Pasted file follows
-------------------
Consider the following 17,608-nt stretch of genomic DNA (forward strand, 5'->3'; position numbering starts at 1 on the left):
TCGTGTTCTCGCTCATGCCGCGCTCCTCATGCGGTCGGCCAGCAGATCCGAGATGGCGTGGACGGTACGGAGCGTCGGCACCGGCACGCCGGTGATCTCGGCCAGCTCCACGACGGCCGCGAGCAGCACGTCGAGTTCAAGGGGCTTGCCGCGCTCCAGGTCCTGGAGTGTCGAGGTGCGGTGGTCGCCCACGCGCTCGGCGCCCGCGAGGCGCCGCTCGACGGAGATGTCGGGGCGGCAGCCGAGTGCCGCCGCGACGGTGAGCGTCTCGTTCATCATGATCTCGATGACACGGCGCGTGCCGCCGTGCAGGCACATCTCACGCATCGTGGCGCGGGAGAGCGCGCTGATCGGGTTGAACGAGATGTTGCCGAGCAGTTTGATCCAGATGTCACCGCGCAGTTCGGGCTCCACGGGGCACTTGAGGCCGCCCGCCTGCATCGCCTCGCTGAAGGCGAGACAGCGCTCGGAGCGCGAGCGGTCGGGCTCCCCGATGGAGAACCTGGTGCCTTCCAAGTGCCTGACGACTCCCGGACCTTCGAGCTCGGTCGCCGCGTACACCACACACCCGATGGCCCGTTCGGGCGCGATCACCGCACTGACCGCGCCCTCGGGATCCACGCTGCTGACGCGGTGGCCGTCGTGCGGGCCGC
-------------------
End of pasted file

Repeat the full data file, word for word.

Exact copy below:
Consider the following 17,608-nt stretch of genomic DNA (forward strand, 5'->3'; position numbering starts at 1 on the left):
TCGTGTTCTCGCTCATGCCGCGCTCCTCATGCGGTCGGCCAGCAGATCCGAGATGGCGTGGACGGTACGGAGCGTCGGCACCGGCACGCCGGTGATCTCGGCCAGCTCCACGACGGCCGCGAGCAGCACGTCGAGTTCAAGGGGCTTGCCGCGCTCCAGGTCCTGGAGTGTCGAGGTGCGGTGGTCGCCCACGCGCTCGGCGCCCGCGAGGCGCCGCTCGACGGAGATGTCGGGGCGGCAGCCGAGTGCCGCCGCGACGGTGAGCGTCTCGTTCATCATGATCTCGATGACACGGCGCGTGCCGCCGTGCAGGCACATCTCACGCATCGTGGCGCGGGAGAGCGCGCTGATCGGGTTGAACGAGATGTTGCCGAGCAGTTTGATCCAGATGTCACCGCGCAGTTCGGGCTCCACGGGGCACTTGAGGCCGCCCGCCTGCATCGCCTCGCTGAAGGCGAGACAGCGCTCGGAGCGCGAGCGGTCGGGCTCCCCGATGGAGAACCTGGTGCCTTCCAAGTGCCTGACGACTCCCGGACCTTCGAGCTCGGTCGCCGCGTACACCACACACCCGATGGCCCGTTCGGGCGCGATCACCGCACTGACCGCGCCCTCGGGATCCACGCTGCTGACGCGGTGGCCGTCGTGCGGGCCGC